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Bonuses, Deferred Compensation, Tallied for NJ Alimony

When it comes to determining how much one should pay in alimony, the court will carefully examine both parties’ income. But what exactly is “income?”

As the Superior Court of New Jersey’s Appellate Division in Somerset County recently noted in the case of T.J. v. M.J., income definitely includes bonuses and deferred compensation.

For a lot of folks, their base salary or hourly pay is going to substantially cover it in terms of “income” for purposes of calculating spousal support. But when a substantial portion of one’s wealth is derived from things like annual bonuses, stock options, pensions or retirement plans, these cannot be overlooked.

Even when the parties agree to this for the most part, our Somerset divorce lawyers know sometimes it’s more a matter of timing. Should the money from deferred compensation be paid out every month or in chunks, as the payor receives it? In cases where income is variable, courts may come up with a fixed amount of support and then require supplemental support if there is an upward trend in support variation. Determining the best arrangement will require careful consideration and review with your attorney.

The Case of T.J. v. M.J.

In the case of T.J. vs. M.J., decided late last year, husband and wife were married 27 years and had three children together, two of whom were grown and the youngest was in college. The wife, 55, was a certified CPA who stopped practicing a few years after the couple married to raise their children. By the time of the 2019 trial, she was close to earning a master’s degree in child advocacy. The pair acquired substantial assets over the course of their marriage, including several homes, investments and retirement accounts.

With the help of their attorneys, the pair were able over two years of litigation to reach their own agreements on equitable distribution of most of their assets and other issues. But there were a few points of contention that went to trial, including alimony.

Trial court awarded the wife $17,000 monthly, noting the husband’s total annual compensation was more than $1.1 million, which included not only his base salary of $400,000, but also an annual bonus that averaged $450,000 a year as well as restricted stocks. The pair had also amassed tens of thousands of dollars in savings in the last decade of their marriage. Meanwhile, the wife, once she graduated, had the ability to earn about $40,000 a year.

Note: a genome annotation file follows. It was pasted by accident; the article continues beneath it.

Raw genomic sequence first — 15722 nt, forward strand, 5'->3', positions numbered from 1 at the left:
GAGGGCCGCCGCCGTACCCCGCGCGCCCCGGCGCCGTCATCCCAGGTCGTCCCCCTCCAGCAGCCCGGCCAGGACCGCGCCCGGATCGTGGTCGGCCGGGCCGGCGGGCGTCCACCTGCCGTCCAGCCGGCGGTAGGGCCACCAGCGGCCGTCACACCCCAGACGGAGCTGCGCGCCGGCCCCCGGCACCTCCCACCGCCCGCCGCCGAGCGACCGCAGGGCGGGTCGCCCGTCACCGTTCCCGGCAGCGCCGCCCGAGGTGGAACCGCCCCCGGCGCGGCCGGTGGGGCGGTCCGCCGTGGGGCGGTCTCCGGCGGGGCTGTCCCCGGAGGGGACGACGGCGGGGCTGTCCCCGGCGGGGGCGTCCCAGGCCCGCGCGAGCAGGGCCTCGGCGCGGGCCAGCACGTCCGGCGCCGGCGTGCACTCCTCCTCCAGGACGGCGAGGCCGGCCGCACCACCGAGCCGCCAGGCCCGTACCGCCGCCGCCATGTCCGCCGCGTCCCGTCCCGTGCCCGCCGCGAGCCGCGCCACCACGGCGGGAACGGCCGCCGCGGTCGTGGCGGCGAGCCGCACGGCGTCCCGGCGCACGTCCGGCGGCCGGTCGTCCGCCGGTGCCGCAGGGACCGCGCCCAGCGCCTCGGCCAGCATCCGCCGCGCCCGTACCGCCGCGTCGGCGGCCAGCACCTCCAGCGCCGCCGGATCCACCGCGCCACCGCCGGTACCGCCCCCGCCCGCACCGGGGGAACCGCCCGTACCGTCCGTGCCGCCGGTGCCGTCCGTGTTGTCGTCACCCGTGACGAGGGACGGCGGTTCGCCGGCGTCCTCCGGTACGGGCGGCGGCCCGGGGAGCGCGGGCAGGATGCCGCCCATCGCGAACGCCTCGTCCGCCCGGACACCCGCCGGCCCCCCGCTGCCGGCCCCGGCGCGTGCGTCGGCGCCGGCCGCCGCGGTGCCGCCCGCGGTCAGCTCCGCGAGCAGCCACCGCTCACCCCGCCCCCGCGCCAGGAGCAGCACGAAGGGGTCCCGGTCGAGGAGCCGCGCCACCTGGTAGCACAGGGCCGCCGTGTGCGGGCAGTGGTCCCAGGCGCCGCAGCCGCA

On appeal, the husband argued that alimony should only have been $4,500/month – less than 5 percent of his gross income. But as the court noted, this entirely overlooked the fact that he was raking in much more in net income than his wife (more than six figures). He argued the court erred because 85 percent of his net take-home pay each month (seized through wage garnishment) was going to his ex-wife in violation of 15 U.S.C. § 1673 (which holds the maximum allowable garnishment at 65 percent of one’s net take-home pay).

“The flaw,” noted the appellate court, “is that he completely ignores his annual bonus.” Under the statutes he cited, “earnings” do include annual bonuses and deferred compensation. What’s more, while the husband spent a great deal of time arguing about the investment income his ex-wife could earn off what he was paying her, he was also making a case for the additional investment income he could earn too. As for the additional amount tacked on to compensate the ex-wife for the savings, the court noted that, “a spouse’s need for savings has long been recognized as a component of alimony… to protect the supported spouse against the day when alimony payments cease because of the [death of supporting spouse] or change in circumstances.”

There was substantial credible evidence in this case that his annual income exceeded $1 million and that their marital savings was significant.

The bottom line is that spouses don’t get to pick and choose what’s considered “income” based solely on their regular paychecks. In making these determinations, it’s important to examine the big picture. Our Somerset divorce lawyers can help.

Call Rozin|Golinder Law, LLC today at (732) 810-0034 for a free and confidential consultation.

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